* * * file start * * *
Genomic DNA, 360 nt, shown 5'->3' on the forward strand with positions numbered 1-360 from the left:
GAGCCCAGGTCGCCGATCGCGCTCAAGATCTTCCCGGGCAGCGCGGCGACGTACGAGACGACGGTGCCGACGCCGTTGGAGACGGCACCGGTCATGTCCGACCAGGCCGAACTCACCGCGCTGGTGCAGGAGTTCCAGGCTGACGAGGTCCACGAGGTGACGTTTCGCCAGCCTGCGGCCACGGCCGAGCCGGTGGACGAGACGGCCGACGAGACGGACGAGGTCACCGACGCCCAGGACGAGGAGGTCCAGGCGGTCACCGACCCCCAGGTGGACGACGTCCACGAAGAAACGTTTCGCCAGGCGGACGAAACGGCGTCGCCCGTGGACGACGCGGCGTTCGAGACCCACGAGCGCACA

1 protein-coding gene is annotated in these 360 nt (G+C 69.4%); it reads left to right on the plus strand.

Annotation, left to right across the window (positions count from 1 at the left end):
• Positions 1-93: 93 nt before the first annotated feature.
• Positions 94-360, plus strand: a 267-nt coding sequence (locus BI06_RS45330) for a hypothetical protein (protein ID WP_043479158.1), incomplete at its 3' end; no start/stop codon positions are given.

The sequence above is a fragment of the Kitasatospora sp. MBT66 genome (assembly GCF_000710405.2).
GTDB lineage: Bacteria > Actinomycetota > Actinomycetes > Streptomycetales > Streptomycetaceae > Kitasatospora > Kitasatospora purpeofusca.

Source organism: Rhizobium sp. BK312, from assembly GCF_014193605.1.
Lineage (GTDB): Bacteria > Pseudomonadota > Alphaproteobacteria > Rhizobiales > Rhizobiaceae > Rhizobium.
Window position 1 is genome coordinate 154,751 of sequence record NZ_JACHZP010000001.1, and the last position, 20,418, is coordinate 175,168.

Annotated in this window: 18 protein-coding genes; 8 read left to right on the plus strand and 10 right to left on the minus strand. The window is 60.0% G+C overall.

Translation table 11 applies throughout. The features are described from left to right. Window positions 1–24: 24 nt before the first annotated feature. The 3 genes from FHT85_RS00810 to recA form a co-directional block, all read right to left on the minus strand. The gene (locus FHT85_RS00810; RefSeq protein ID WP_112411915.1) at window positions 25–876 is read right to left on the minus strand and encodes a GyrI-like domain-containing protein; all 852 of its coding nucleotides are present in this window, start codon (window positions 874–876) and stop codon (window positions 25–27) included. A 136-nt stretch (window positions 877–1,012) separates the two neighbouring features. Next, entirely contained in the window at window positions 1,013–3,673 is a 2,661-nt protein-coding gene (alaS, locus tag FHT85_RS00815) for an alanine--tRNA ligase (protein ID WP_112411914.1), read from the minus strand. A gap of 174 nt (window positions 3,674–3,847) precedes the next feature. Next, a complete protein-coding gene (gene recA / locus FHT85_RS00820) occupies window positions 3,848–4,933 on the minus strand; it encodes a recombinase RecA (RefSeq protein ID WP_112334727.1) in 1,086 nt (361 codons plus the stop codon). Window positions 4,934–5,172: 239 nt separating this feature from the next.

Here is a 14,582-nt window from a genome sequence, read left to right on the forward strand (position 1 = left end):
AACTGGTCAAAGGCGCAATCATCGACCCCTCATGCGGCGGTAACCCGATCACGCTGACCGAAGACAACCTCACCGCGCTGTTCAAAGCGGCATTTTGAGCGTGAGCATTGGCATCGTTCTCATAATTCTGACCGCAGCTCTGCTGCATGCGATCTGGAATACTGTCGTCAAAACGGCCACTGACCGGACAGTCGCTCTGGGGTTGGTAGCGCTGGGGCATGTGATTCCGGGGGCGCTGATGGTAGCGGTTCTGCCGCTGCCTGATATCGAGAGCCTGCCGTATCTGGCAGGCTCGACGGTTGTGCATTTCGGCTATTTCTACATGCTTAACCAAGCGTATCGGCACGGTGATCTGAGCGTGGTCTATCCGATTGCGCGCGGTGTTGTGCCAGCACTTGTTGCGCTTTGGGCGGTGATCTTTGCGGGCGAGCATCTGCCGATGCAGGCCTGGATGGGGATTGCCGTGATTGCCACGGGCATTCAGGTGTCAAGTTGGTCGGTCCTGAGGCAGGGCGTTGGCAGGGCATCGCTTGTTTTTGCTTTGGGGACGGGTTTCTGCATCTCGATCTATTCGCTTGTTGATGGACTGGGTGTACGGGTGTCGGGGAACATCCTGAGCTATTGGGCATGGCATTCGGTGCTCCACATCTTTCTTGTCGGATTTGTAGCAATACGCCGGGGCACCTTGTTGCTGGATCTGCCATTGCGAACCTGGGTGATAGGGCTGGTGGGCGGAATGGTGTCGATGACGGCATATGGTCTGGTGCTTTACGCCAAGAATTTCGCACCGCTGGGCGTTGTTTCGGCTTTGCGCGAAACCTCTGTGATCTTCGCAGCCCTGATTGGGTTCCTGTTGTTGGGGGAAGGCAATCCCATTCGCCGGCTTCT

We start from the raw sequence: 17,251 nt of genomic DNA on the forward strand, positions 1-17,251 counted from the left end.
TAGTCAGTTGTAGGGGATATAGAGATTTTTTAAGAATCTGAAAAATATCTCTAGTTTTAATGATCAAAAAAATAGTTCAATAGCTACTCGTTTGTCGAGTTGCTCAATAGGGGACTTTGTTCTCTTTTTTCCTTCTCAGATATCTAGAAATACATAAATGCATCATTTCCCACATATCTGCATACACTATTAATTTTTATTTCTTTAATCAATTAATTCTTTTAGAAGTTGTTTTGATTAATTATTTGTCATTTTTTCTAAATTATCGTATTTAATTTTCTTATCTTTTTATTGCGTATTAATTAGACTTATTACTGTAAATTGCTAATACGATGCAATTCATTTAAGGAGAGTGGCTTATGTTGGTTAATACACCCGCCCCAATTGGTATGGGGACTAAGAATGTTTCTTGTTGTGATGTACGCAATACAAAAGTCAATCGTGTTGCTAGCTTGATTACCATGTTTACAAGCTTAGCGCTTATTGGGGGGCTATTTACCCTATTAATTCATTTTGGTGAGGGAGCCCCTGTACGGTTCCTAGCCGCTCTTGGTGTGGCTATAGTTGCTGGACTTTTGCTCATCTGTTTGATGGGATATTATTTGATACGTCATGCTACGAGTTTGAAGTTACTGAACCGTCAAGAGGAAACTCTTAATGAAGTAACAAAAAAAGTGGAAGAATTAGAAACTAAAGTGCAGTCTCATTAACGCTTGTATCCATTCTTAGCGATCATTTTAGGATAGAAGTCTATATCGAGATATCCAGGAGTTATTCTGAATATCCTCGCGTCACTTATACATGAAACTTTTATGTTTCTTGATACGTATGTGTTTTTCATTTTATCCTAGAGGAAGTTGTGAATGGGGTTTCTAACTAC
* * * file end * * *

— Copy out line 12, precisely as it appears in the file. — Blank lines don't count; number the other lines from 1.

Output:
Annotated in this window: 18 protein-coding genes; 8 read left to right on the plus strand and 10 right to left on the minus strand. The window is 60.0% G+C overall.